Of course, the landlord never gave me back my deposit but that's beacuse he was a coke-head asshole and another story...
posted by JoanArkham at 5:17 PM on October 3, 2004

I think you should count your blessings that they were so responsive.

Don't piss them off unnecessarily.

(I used to work in a rental department.)
posted by konolia at 5:27 PM on October 3, 2004

Take pictures of everything. Now. The hole; the soaked area of carpet, the amount of debris, if it's still around somewhere; any buckets full of water that you still have. If you decide to pursue some sort of compensation, you can't have enough pictures of the situation. If you decide not to do anything, why then, hit the "delete" button on your camera.

I had a similar problem with a New York landlord and it ended up going to court. Our photographic evidence was crucial. As if to prove b1tr0t's point, we ended up living there several months for free--god forbid we got one blessed cent out of him.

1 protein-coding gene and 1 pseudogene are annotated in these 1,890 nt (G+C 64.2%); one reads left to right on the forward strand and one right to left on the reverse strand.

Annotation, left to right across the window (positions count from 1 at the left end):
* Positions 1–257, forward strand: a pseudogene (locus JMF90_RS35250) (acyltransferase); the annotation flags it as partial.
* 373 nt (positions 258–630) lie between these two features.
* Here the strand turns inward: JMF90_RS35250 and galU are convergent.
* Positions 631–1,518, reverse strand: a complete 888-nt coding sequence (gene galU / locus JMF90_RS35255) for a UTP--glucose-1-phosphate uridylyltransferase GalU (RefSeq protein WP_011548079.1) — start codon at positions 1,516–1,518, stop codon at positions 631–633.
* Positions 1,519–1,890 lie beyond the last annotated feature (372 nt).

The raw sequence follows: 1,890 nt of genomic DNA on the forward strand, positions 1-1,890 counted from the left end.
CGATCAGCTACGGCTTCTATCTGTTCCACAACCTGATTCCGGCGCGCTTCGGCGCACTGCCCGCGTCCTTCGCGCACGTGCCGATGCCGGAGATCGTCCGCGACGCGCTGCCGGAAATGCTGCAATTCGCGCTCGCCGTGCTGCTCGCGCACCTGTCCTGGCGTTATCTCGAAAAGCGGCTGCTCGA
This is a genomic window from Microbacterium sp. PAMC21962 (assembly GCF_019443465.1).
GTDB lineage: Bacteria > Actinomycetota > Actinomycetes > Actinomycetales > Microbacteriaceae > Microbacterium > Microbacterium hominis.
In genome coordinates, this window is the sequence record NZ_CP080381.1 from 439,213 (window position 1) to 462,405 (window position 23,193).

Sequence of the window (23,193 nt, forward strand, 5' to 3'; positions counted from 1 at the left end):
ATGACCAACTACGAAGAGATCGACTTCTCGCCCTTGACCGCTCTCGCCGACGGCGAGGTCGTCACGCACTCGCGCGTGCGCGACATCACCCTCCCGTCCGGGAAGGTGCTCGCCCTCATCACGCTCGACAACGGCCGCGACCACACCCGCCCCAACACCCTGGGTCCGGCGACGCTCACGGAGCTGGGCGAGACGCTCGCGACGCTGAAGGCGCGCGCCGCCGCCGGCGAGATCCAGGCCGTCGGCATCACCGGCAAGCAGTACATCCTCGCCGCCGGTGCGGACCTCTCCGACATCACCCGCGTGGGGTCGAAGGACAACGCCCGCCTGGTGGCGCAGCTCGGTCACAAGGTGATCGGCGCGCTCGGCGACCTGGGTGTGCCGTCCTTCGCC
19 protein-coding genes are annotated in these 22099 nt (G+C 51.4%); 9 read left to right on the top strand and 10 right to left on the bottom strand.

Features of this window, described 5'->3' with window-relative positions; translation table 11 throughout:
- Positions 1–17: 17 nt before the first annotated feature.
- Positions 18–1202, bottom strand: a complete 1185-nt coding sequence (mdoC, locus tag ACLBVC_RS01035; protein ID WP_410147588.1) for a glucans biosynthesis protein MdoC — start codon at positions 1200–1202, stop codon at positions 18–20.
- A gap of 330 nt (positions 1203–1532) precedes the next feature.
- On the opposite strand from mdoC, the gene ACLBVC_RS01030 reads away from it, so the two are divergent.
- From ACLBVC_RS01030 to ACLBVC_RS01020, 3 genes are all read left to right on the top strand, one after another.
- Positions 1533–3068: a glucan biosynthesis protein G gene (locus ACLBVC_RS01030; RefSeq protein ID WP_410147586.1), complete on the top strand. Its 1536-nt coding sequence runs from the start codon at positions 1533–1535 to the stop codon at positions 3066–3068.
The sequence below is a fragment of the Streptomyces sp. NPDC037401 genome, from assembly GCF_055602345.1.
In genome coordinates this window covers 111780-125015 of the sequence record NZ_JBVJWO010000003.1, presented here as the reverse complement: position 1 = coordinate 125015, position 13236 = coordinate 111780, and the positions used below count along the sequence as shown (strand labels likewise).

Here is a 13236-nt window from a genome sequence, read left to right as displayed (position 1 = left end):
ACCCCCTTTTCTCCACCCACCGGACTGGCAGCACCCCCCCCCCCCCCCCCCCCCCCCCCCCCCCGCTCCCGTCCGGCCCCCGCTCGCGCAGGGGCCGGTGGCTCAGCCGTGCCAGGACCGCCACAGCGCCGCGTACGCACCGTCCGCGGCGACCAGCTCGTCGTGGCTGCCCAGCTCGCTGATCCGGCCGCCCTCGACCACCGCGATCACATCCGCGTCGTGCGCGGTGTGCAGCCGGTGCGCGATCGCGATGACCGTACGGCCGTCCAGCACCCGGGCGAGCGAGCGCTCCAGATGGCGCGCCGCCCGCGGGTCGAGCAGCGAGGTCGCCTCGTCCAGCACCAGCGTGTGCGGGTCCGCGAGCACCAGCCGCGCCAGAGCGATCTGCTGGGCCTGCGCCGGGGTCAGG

posted by Tholian at 5:33 PM on October 3, 2004

I'm with Konolia on this one. But, it never hurts to simply ask, "I really appreciate everything you're doing to deal with this. Can I be compensated at all for my trouble?"

You never know......
posted by NotMyselfRightNow at 5:45 PM on October 3, 2004

Presumably, you've paid your $100/year for renter's insurance -- contact your insurer, should you be in need of compensation, and they'll put you up, if need be, cover any damage to your possessions, and compensate you accordingly.
posted by waldo at 6:10 PM on October 3, 2004

This happened to me once. It was the first rain of the season, so when management called to get the ceiling repaired, they found every roofing company in town was suddenly booked for 6 weeks. I had to live with the leaking, buckets out, regions of rooms uninhabitable... There was also damage to my furniture and books.

They compensated me for all damage to my property and gave me a few hundred bucks off my 1200 rent. This, combined with the sense that they were doing all they could, and were genuinely sorry for the inconvenience, satisfied me. But then, the real issue was that I had to live with it for a while. If your problem is solved in a couple of days, then yes, be glad you have an attentive landlord, and you might want to drop it at that in the interest of keeping a good relationship with them.